4. Examine competitor strategies
In order to stand out from the competition, you need to know what other companies are doing. In other words, you need to be aware of the weaknesses and strengths of businesses that are similar to yours. The best way to find this out is to act as a job seeker. More specifically, be the candidate persona that you’re targeting. Search the platforms they use, Google your company (and competitors’ companies), and review job application pages.
When possible, see which of your competitors’ content gets the most saves, shares, and likes, as well as where they repeat content or ideas. These are vital indicators of tactics that are working even when there’s no clear way to gauge their success. At the end of your research, dive deep into your recruitment strategies and see what you can do to improve.
For example, if the competitor has a beautiful job application page, you can hire a web developer to tweak and improve yours.
5. Create an employee advocacy program
Your existing employees play a crucial role in establishing the employer brand of your company. Why? Because people trust those whom they can resonate with more than anyone else. In this case, job candidates will judge your company by the experiences of existing employees.
For this reason, we suggest that you create an advocacy program where employees market open vacancies to their connections and receive a reward for a successful referral. Recognize and reward the efforts of those who share candidate-focused content, promote the employer brand, and recommend new hires.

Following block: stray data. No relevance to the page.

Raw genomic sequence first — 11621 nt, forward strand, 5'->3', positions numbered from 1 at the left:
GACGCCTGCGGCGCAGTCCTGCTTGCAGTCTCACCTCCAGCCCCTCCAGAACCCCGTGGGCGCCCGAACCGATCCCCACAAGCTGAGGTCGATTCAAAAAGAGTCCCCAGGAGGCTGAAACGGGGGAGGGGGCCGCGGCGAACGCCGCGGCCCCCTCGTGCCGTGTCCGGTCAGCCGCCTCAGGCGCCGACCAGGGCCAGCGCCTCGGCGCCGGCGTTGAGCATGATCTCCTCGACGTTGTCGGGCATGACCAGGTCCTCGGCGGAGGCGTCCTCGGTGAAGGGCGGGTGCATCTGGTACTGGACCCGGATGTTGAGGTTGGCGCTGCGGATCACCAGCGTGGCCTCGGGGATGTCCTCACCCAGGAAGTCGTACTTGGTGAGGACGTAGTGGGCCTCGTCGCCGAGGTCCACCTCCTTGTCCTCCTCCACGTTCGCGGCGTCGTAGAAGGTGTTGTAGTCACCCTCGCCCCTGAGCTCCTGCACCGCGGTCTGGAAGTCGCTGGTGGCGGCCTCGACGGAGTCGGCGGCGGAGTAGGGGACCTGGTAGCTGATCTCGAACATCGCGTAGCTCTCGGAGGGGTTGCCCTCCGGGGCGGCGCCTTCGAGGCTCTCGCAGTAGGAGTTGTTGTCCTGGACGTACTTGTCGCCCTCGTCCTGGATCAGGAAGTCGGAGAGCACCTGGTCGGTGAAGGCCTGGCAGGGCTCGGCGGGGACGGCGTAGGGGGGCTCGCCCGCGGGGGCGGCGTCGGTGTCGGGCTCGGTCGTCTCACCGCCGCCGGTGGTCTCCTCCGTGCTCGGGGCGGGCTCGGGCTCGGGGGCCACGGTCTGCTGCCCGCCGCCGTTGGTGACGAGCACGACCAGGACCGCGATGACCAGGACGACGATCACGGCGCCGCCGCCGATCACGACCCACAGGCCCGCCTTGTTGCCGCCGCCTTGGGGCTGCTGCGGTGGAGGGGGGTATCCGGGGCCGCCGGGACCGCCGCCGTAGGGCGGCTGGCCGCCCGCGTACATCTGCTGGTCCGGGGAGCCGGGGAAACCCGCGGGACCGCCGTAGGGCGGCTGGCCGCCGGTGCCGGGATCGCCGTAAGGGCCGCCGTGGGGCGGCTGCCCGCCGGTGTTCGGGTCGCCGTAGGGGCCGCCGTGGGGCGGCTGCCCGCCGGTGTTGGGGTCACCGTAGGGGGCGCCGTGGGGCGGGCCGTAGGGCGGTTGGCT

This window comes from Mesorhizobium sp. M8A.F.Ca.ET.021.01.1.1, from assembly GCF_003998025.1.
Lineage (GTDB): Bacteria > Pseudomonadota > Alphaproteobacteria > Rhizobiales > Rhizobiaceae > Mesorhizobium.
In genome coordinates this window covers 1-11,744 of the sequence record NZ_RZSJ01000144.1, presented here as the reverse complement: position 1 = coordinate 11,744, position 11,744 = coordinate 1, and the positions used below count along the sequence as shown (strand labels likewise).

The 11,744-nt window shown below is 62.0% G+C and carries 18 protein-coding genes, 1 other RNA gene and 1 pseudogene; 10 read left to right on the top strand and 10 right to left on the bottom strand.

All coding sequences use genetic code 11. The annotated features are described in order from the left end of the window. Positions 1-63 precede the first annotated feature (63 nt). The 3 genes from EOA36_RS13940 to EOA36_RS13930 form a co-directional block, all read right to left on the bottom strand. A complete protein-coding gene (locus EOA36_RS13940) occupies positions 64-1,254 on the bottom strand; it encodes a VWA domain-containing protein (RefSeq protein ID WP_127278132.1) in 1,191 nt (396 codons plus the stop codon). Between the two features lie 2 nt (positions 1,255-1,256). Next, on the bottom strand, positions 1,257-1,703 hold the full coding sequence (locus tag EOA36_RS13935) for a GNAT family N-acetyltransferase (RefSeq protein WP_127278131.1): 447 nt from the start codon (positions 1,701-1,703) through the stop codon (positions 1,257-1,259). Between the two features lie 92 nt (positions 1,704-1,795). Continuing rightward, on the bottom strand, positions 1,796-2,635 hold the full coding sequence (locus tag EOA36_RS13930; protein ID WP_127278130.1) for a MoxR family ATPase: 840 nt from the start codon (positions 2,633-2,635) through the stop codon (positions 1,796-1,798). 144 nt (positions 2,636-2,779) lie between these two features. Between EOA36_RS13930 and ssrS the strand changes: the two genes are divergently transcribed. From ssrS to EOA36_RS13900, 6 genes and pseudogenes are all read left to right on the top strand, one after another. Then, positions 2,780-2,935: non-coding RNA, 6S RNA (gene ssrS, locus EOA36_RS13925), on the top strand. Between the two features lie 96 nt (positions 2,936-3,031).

6. Enhance your recruitment experience
Rather than making candidates guess what the recruitment process will be like, make sure to tell them what they should expect. Cloud-based software company Salesforce, for instance, put up a microsite to guide applicants through every stage of their recruitment process (because they truly care about the candidates and want to treat them as a family). You can do the same by communicating that you will:
- Conduct an initial video screening and get back to them with an update within a week.
- Send them a calendar reminder with the name and position of the person they’ll be meeting, a URL (if it’s a virtual meeting), address and parking information, a list of required pre-requisites, and all appropriate content details.
- Tell them when they can expect a response from you after the interview. Then make sure to notify those who have not been selected for the job. You can keep up relationships with qualified candidates who didn’t make the cut this time by saying, “Please keep following us to learn about future opportunities.”
- Inform the shortlisted candidates about the next steps in a timely manner.
If you’re still struggling to get the best candidates, contact an experienced placement firm to do the heavy lifting for you. They can connect you with their deep networks of qualified candidates. This will allow you to focus on making your company as inviting as possible so that you can land and keep the best employees.